The 3 R’s in Continuous Delivery

By | 2014-07-14T11:28:07+00:00 July 14th, 2014|Practices, Release Management|0 Comments

We have all seen the latest buzzwords of Continuous Delivery over the last few years. The name “Continuous Delivery” gives a general idea of the practice: continuously deploying an application or code into a system.  The word “continuous” does not provide the detail of what we are trying to achieve in the Continuous Delivery practices.  This is where the 3R’s of Continuous Delivery come in: Reliable, Repeatable and Reusable.

Before we get into the 3R’s, let me first set the stage on common problems that arise.

Continuous Delivery (CD) addresses the team’s constraints in deploying software to an environment. What I have experienced over the last decade is that companies, teams and individuals spend a large amount of wasted time on simple and error prone tasks. This creates reduction in flow and value.

Take copy and paste for an example. That small website deployment of copying files from a package location to a website might seem a basic and insignificant task. However, if you start doing the math on how much that action costs, it quickly becomes an expensive and risky effort.

The math: A person takes 1 minute to copy files from one location to another.  A person performs that action 5 times a day.  Not bad – only 5 min out of day.   Now let us multiply that 5 minutes by 5 days:  25 minutes. Multiply those 25 minutes across your team, say 10 members: 4 hours.  Even a simple copy paste deployment can cost half of a day for even a modest 5 test deployments per developer per day!

Other examples of hidden cost and impacts to the team are:

  • Task Switching is what I like to call “Death by a thousand cuts.”  These small micro interruptions costs us to lose valuable time throughout the day.  That 1 minute interruption can cost 15 min for our minds to re-engage to the task that we have been focusing on.
  • Manual processes or what I like to call the “Silent Killers.” These small manual processes are like cholesterol (artery-clogging fat) within our software development workflow.

Now that we know what problems we are addressing, let’s get into the 3R’s (Reliable, Repeatable and Reusable) and how they link to a solutions.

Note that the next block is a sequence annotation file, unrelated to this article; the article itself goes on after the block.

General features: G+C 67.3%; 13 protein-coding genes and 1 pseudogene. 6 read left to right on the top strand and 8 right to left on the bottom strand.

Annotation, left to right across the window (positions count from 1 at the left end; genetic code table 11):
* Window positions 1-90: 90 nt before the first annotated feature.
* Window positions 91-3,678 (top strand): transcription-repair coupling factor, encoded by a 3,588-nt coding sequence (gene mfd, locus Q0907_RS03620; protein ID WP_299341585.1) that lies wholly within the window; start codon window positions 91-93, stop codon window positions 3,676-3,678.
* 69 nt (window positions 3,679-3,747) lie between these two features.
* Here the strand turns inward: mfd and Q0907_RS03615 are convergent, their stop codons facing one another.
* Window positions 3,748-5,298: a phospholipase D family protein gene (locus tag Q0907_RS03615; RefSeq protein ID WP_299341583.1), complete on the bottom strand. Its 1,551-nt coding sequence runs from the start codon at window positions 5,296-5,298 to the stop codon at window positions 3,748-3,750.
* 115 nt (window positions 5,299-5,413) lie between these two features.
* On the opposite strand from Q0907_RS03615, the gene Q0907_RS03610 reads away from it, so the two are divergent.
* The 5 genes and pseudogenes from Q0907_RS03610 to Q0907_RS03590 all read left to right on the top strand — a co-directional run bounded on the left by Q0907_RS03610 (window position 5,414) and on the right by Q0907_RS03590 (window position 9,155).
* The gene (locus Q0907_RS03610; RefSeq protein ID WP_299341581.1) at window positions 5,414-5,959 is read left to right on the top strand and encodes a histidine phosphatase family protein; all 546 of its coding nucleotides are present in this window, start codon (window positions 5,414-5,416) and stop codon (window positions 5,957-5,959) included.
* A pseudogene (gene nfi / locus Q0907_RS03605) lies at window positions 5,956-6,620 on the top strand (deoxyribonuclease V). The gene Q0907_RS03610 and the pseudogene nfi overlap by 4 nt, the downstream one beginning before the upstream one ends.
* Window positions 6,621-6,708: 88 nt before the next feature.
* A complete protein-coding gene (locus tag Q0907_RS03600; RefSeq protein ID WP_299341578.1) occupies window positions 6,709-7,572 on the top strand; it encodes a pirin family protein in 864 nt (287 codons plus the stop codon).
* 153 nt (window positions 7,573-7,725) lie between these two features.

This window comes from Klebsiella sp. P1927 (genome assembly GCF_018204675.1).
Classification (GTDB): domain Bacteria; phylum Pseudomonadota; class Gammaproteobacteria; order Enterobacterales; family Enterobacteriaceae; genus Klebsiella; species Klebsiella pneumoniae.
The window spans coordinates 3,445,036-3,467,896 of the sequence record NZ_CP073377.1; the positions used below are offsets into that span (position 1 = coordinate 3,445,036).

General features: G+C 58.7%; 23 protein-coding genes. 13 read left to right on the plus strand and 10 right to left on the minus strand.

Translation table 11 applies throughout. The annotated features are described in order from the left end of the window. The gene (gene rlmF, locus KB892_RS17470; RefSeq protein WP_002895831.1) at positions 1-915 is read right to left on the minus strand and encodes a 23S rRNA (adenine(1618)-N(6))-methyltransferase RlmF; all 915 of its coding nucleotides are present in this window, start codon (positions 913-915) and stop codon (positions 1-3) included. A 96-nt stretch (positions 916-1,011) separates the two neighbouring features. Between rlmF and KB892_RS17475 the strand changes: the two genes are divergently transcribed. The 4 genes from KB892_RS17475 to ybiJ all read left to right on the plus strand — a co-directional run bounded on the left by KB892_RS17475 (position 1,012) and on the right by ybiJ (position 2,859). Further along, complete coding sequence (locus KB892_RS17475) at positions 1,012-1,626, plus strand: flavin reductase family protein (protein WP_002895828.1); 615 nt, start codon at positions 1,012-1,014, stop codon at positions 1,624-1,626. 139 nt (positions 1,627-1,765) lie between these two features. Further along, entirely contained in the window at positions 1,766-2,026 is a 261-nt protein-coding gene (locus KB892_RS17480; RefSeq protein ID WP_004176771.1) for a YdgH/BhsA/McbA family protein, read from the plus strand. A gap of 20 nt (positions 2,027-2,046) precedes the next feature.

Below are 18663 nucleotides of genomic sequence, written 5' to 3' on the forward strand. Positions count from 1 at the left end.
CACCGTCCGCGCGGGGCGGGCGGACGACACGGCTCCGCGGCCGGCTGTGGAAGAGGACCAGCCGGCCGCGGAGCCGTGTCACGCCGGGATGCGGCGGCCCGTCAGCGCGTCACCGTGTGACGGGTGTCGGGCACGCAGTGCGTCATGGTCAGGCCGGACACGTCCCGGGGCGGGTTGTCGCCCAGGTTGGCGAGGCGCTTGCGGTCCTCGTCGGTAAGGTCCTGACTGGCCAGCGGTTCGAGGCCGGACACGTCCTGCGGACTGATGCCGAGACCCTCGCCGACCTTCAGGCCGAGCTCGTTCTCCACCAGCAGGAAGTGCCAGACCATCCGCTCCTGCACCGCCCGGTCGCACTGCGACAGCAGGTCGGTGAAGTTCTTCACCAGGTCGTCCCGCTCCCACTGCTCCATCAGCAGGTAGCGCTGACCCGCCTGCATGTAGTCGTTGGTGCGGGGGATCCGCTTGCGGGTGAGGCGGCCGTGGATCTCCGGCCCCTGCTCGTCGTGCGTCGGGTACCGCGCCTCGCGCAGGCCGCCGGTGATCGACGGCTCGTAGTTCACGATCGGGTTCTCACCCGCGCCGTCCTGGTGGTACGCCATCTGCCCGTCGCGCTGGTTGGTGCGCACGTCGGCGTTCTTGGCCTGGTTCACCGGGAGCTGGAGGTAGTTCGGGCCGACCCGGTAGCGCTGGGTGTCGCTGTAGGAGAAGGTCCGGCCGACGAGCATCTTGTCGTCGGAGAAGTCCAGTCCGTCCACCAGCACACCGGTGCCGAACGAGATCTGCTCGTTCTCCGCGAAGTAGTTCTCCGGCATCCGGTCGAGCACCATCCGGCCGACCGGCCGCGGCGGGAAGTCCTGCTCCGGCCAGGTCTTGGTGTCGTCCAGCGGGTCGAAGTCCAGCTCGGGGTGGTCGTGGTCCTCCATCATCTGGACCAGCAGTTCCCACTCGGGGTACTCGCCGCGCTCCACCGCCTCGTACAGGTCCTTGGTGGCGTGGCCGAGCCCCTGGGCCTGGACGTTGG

Reliable. Every system needs to be reliable, especially a deployment system. I have seen over the years a number of systems, approaches and models.  The one that I have seen development teams do most is create their own deployment system.  This might be done out of ignorance of the tools that are available or because “We did this at my last job!”  While I appreciate some of these systems, it breaks the 3R’s rules.  Why, you might ask?   The system can only be Reliable if it gets the attention and effort that it needs to support internal and new industry changes.  If your company builds CD and deployment systems, then it is within the core business and it would get the attention and effort. If not, then it is most likely a sub-project that does not get updated or even worse, only one person knows how it works.

The question you should ask is this: Do you want our development team to spend time on building, supporting and updating the deployment of your core business software?

Repeatable. This is at the heart of the deployment system. Being able to repeat the process in a known and consistent manner solves a number of problems due to manual processes and general human error.  The Quality Assurance (QA) and Operation (Ops) teams rely on a repeatable known process to reduce risk and unknowns. Being able to remove the deployment process out of the equation when testing or troubleshooting a bug reduces the time spent on these tasks.  In addition, it is nice to have a reliable and repeatable system to reduce the non-productive time previously used for explaining and proving the bug or issues is not in the build and deployment process.

Reusable. A system needs to be reusable and flexible to accommodate more than just one project. It’s better to think globally across the company’s enterprise than to have a delivery system that only works for your team.  The number of incompatible systems that does the same type of work increases the costs in the obvious areas, but the additional hidden costs of lose data and transparency are not full captured.  Not mention the support and application knowledge each tool needs to have.

There is no “one size fits all” deployment tool or practice.  Deployment tools like Microsoft Release Management and Octopus Deploy are two deployment tools that fit within the 3R’s. The ROI tool of a 3R’s deployment system is fast. By cutting the common waste within you software delivery pipeline, our customers report that their teams improved the overall performance by 10-30% in the first 3 months of implantation. The cost of not doing the 3 R’s cannot be completely captured. There are too many variables and other factors that adds to the cost that are not always in obvious.

And that brings us to the most important reason to automate: freeing humans from repetitive, boring tasks.  We can all do the math, debate the numbers, and discuss the pros and costs of automating a deployment pipeline, but we shouldn’t forget the often unmeasured cost to the team due to frustration, boredom, and apathy.  Managers hire people to think. Automation frees them to do so.

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